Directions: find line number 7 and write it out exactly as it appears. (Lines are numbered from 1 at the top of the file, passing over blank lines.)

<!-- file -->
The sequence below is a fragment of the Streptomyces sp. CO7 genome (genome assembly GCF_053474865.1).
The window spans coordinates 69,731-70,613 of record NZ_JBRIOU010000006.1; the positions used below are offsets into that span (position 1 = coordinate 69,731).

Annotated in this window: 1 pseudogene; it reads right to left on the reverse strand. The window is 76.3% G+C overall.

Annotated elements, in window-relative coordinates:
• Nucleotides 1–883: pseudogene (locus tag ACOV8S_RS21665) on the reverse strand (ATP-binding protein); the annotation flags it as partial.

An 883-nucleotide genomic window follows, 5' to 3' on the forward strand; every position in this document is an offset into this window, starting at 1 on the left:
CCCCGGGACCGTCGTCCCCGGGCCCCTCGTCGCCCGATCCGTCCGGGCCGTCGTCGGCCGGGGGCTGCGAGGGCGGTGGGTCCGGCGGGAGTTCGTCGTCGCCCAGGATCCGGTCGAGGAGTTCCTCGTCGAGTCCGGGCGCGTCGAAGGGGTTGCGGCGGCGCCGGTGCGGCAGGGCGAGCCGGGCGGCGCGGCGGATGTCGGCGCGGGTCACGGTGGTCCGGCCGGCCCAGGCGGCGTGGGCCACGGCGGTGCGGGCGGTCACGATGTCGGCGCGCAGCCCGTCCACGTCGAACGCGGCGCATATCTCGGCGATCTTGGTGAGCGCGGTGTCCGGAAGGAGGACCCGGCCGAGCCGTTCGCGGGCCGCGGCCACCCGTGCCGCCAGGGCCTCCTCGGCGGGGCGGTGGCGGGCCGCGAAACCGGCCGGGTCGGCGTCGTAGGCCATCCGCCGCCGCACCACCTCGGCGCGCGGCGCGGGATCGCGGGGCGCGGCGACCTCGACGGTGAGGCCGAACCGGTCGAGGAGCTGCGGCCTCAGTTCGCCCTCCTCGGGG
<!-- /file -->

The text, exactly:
CCCCGGGACCGTCGTCCCCGGGCCCCTCGTCGCCCGATCCGTCCGGGCCGTCGTCGGCCGGGGGCTGCGAGGGCGGTGGGTCCGGCGGGAGTTCGTCGTCGCCCAGGATCCGGTCGAGGAGTTCCTCGTCGAGTCCGGGCGCGTCGAAGGGGTTGCGGCGGCGCCGGTGCGGCAGGGCGAGCCGGGCGGCGCGGCGGATGTCGGCGCGGGTCACGGTGGTCCGGCCGGCCCAGGCGGCGTGGGCCACGGCGGTGCGGGCGGTCACGATGTCGGCGCGCAGCCCGTCCACGTCGAACGCGGCGCATATCTCGGCGATCTTGGTGAGCGCGGTGTCCGGAAGGAGGACCCGGCCGAGCCGTTCGCGGGCCGCGGCCACCCGTGCCGCCAGGGCCTCCTCGGCGGGGCGGTGGCGGGCCGCGAAACCGGCCGGGTCGGCGTCGTAGGCCATCCGCCGCCGCACCACCTCGGCGCGCGGCGCGGGATCGCGGGGCGCGGCGACCTCGACGGTGAGGCCGAACCGGTCGAGGAGCTGCGGCCTCAGTTCGCCCTCCTCGGGG